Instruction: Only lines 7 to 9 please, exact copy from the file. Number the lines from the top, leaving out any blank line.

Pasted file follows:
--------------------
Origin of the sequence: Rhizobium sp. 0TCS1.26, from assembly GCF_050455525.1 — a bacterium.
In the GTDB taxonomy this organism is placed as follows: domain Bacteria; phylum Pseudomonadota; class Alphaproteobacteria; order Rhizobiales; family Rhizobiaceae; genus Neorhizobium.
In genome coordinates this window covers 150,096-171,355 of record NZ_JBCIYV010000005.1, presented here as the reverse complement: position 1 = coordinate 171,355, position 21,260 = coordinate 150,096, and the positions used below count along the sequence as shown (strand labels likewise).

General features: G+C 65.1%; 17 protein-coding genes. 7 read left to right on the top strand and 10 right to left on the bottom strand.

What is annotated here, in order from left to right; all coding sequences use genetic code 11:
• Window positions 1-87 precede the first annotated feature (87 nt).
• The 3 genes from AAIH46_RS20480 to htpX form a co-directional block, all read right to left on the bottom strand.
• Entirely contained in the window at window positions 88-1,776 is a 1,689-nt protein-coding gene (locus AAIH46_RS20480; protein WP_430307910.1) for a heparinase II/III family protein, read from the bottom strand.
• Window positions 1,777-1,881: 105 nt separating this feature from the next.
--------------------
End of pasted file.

• The 3 genes from AAIH46_RS20480 to htpX form a co-directional block, all read right to left on the bottom strand.
• Entirely contained in the window at window positions 88-1,776 is a 1,689-nt protein-coding gene (locus AAIH46_RS20480; protein WP_430307910.1) for a heparinase II/III family protein, read from the bottom strand.
• Window positions 1,777-1,881: 105 nt separating this feature from the next.